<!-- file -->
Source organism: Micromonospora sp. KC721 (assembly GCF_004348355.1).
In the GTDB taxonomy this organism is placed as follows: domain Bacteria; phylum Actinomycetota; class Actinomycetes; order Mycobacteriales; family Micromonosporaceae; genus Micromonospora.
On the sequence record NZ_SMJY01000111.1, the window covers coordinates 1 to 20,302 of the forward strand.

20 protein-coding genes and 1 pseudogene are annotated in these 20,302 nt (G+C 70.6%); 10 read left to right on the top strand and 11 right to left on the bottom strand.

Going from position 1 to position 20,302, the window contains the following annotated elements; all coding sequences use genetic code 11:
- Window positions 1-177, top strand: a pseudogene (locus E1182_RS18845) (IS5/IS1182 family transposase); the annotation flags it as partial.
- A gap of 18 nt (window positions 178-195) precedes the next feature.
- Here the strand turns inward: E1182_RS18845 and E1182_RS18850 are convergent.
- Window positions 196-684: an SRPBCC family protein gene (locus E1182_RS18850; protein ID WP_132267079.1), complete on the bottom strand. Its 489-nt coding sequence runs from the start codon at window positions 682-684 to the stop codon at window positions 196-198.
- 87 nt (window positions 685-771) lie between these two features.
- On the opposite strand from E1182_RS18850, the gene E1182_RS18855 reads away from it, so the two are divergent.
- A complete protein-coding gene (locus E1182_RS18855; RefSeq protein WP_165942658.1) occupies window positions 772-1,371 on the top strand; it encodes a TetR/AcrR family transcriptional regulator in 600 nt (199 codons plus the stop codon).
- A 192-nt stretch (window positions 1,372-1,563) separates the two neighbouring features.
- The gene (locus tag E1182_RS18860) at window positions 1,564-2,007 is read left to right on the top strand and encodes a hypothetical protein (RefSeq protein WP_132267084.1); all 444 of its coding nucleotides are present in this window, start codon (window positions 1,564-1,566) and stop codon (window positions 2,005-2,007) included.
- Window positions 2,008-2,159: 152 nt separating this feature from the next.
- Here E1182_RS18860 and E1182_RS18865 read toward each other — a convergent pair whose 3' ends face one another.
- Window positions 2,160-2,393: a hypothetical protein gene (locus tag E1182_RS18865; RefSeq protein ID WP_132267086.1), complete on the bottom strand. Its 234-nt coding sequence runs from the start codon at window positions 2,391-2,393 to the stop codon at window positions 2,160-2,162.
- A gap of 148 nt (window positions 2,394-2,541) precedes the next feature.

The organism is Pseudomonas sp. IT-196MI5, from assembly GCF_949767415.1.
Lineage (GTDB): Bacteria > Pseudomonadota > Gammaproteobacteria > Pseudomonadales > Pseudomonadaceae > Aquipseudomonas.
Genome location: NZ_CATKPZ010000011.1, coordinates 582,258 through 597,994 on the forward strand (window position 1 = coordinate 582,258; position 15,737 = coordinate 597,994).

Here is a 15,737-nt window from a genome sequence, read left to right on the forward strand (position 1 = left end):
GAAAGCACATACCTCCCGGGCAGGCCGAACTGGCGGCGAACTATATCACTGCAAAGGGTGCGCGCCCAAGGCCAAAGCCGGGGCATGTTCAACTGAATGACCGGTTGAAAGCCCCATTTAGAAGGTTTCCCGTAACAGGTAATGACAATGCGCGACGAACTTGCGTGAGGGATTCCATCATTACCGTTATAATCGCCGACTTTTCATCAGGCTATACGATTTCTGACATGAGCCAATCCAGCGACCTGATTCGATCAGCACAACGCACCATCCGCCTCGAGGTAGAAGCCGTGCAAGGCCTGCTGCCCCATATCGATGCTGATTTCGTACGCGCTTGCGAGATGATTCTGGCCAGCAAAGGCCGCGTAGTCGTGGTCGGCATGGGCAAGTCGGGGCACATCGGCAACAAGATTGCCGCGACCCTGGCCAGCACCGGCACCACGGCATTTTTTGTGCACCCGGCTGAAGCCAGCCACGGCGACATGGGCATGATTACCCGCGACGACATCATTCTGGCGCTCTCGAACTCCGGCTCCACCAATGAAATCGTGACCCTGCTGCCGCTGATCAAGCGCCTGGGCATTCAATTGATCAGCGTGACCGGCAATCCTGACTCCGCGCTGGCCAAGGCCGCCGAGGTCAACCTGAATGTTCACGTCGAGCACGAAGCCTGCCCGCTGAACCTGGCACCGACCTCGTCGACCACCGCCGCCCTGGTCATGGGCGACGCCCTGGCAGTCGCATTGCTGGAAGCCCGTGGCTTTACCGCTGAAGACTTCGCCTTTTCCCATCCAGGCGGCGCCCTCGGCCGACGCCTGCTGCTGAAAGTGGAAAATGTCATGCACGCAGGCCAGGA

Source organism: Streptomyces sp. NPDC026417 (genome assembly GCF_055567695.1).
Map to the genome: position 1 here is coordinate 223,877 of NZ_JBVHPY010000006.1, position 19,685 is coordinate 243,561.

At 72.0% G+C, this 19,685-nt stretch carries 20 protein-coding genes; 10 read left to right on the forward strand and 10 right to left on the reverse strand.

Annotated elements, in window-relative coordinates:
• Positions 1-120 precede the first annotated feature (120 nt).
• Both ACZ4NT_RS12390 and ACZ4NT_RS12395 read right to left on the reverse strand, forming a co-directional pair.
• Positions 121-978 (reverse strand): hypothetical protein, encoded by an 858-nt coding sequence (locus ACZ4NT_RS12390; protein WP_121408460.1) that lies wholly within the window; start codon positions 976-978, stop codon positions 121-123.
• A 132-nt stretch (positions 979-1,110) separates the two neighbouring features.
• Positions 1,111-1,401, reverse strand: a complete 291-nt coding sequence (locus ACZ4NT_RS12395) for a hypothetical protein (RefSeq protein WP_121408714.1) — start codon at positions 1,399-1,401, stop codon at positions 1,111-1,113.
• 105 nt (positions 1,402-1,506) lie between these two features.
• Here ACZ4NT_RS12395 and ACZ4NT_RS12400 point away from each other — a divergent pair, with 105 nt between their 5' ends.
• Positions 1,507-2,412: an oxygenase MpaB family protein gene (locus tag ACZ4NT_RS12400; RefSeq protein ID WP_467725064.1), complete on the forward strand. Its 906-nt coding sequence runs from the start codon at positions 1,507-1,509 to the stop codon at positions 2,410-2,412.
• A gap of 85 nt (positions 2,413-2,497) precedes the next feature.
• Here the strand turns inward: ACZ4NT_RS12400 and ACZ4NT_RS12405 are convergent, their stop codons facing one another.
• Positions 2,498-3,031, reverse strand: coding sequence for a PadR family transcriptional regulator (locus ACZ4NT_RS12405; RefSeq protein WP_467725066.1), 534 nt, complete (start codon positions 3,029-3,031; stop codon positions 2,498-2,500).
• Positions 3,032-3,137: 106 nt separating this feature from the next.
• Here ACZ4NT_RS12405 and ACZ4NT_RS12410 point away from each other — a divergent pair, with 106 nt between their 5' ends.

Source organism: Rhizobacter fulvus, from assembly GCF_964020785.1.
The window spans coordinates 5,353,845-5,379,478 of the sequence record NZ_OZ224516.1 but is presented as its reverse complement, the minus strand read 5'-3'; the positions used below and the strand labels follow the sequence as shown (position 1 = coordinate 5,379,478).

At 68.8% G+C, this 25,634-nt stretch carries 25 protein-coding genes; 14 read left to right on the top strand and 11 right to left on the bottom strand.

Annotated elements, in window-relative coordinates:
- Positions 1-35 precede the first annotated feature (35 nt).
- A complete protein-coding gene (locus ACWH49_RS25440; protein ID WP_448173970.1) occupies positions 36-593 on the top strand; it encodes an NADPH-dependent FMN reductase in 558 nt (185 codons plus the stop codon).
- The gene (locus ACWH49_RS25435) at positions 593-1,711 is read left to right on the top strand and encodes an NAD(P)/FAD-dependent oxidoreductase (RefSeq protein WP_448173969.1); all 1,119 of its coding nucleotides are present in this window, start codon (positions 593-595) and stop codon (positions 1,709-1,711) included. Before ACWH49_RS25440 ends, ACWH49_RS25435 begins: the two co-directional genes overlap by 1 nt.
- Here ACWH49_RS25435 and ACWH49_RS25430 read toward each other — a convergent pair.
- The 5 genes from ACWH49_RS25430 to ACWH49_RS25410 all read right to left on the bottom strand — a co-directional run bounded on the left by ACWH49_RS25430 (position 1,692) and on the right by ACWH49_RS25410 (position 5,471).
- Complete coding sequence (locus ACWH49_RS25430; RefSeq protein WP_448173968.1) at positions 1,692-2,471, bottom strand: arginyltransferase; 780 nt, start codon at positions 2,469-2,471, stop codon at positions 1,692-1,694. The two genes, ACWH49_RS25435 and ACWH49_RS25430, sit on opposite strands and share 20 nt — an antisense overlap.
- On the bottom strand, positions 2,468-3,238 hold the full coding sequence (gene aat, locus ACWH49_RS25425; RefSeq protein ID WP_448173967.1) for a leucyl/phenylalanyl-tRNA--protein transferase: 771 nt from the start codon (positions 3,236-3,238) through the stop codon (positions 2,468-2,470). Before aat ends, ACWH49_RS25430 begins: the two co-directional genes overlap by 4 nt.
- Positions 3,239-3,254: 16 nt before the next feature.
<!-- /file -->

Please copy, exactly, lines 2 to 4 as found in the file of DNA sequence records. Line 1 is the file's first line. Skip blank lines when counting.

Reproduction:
In the GTDB taxonomy this organism is placed as follows: domain Bacteria; phylum Actinomycetota; class Actinomycetes; order Mycobacteriales; family Micromonosporaceae; genus Micromonospora.
On the sequence record NZ_SMJY01000111.1, the window covers coordinates 1 to 20,302 of the forward strand.

20 protein-coding genes and 1 pseudogene are annotated in these 20,302 nt (G+C 70.6%); 10 read left to right on the top strand and 11 right to left on the bottom strand.